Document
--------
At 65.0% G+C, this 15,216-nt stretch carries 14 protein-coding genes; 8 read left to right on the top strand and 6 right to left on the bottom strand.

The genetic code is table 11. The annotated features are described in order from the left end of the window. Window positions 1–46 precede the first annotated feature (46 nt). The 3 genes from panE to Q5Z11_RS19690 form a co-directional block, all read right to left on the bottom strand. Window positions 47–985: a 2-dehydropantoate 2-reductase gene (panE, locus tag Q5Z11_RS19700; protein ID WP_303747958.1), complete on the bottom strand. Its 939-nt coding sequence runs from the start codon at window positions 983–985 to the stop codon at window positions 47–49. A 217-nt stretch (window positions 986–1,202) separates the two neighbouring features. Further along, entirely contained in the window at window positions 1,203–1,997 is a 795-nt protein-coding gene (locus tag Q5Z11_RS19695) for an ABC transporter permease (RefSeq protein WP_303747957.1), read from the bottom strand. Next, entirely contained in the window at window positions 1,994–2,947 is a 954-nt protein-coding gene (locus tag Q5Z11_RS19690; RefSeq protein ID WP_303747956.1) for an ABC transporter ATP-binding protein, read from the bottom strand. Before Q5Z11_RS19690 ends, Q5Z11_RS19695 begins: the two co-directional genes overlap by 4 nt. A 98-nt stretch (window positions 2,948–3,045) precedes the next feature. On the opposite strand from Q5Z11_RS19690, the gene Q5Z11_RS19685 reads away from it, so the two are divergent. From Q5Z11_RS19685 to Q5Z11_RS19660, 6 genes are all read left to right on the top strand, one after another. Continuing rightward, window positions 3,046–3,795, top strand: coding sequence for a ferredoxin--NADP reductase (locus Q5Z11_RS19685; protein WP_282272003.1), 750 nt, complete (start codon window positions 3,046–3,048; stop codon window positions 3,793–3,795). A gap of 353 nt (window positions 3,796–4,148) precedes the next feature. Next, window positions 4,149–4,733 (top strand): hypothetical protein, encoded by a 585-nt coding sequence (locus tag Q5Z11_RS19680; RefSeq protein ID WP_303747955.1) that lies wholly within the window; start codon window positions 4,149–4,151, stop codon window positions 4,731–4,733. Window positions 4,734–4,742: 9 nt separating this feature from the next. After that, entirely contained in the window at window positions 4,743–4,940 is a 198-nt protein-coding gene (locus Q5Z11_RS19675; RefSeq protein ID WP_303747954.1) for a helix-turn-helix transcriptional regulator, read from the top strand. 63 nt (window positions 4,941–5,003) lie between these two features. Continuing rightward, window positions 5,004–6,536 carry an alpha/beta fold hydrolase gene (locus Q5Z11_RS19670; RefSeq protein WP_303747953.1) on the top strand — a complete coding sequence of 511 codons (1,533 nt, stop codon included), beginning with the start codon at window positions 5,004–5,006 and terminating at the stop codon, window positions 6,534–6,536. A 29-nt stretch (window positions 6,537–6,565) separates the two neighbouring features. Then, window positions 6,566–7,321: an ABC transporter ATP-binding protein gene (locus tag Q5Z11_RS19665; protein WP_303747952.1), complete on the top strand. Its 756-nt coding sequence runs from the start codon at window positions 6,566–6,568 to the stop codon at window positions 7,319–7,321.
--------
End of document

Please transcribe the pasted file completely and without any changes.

At 65.0% G+C, this 15,216-nt stretch carries 14 protein-coding genes; 8 read left to right on the top strand and 6 right to left on the bottom strand.

The genetic code is table 11. The annotated features are described in order from the left end of the window. Window positions 1–46 precede the first annotated feature (46 nt). The 3 genes from panE to Q5Z11_RS19690 form a co-directional block, all read right to left on the bottom strand. Window positions 47–985: a 2-dehydropantoate 2-reductase gene (panE, locus tag Q5Z11_RS19700; protein ID WP_303747958.1), complete on the bottom strand. Its 939-nt coding sequence runs from the start codon at window positions 983–985 to the stop codon at window positions 47–49. A 217-nt stretch (window positions 986–1,202) separates the two neighbouring features. Further along, entirely contained in the window at window positions 1,203–1,997 is a 795-nt protein-coding gene (locus tag Q5Z11_RS19695) for an ABC transporter permease (RefSeq protein WP_303747957.1), read from the bottom strand. Next, entirely contained in the window at window positions 1,994–2,947 is a 954-nt protein-coding gene (locus tag Q5Z11_RS19690; RefSeq protein ID WP_303747956.1) for an ABC transporter ATP-binding protein, read from the bottom strand. Before Q5Z11_RS19690 ends, Q5Z11_RS19695 begins: the two co-directional genes overlap by 4 nt. A 98-nt stretch (window positions 2,948–3,045) precedes the next feature. On the opposite strand from Q5Z11_RS19690, the gene Q5Z11_RS19685 reads away from it, so the two are divergent. From Q5Z11_RS19685 to Q5Z11_RS19660, 6 genes are all read left to right on the top strand, one after another. Continuing rightward, window positions 3,046–3,795, top strand: coding sequence for a ferredoxin--NADP reductase (locus Q5Z11_RS19685; protein WP_282272003.1), 750 nt, complete (start codon window positions 3,046–3,048; stop codon window positions 3,793–3,795). A gap of 353 nt (window positions 3,796–4,148) precedes the next feature. Next, window positions 4,149–4,733 (top strand): hypothetical protein, encoded by a 585-nt coding sequence (locus tag Q5Z11_RS19680; RefSeq protein ID WP_303747955.1) that lies wholly within the window; start codon window positions 4,149–4,151, stop codon window positions 4,731–4,733. Window positions 4,734–4,742: 9 nt separating this feature from the next. After that, entirely contained in the window at window positions 4,743–4,940 is a 198-nt protein-coding gene (locus Q5Z11_RS19675; RefSeq protein ID WP_303747954.1) for a helix-turn-helix transcriptional regulator, read from the top strand. 63 nt (window positions 4,941–5,003) lie between these two features. Continuing rightward, window positions 5,004–6,536 carry an alpha/beta fold hydrolase gene (locus Q5Z11_RS19670; RefSeq protein WP_303747953.1) on the top strand — a complete coding sequence of 511 codons (1,533 nt, stop codon included), beginning with the start codon at window positions 5,004–5,006 and terminating at the stop codon, window positions 6,534–6,536. A 29-nt stretch (window positions 6,537–6,565) separates the two neighbouring features. Then, window positions 6,566–7,321: an ABC transporter ATP-binding protein gene (locus tag Q5Z11_RS19665; protein WP_303747952.1), complete on the top strand. Its 756-nt coding sequence runs from the start codon at window positions 6,566–6,568 to the stop codon at window positions 7,319–7,321.